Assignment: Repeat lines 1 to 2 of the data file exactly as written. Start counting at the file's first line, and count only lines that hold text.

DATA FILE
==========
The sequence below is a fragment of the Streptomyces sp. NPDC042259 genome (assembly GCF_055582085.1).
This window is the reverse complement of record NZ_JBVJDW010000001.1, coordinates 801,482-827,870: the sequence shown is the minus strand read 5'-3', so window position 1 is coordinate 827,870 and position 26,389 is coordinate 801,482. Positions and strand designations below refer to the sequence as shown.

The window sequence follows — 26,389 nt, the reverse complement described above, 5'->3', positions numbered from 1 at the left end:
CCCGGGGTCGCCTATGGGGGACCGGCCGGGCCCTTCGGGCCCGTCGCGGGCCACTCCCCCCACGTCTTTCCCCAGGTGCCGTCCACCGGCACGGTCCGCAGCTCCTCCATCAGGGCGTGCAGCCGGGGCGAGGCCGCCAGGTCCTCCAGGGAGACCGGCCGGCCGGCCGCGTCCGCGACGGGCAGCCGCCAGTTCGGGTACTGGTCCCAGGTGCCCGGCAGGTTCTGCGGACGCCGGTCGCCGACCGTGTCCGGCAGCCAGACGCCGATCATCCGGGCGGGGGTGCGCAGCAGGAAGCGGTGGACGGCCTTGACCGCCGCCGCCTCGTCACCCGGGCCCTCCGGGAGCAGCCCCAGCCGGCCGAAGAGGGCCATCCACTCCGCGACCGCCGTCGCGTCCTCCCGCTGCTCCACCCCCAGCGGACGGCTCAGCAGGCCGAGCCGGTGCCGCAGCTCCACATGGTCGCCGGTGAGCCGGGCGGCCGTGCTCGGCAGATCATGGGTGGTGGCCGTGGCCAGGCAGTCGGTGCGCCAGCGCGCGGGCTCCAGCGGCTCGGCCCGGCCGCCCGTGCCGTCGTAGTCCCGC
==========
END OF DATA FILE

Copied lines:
The sequence below is a fragment of the Streptomyces sp. NPDC042259 genome (assembly GCF_055582085.1).
This window is the reverse complement of record NZ_JBVJDW010000001.1, coordinates 801,482-827,870: the sequence shown is the minus strand read 5'-3', so window position 1 is coordinate 827,870 and position 26,389 is coordinate 801,482. Positions and strand designations below refer to the sequence as shown.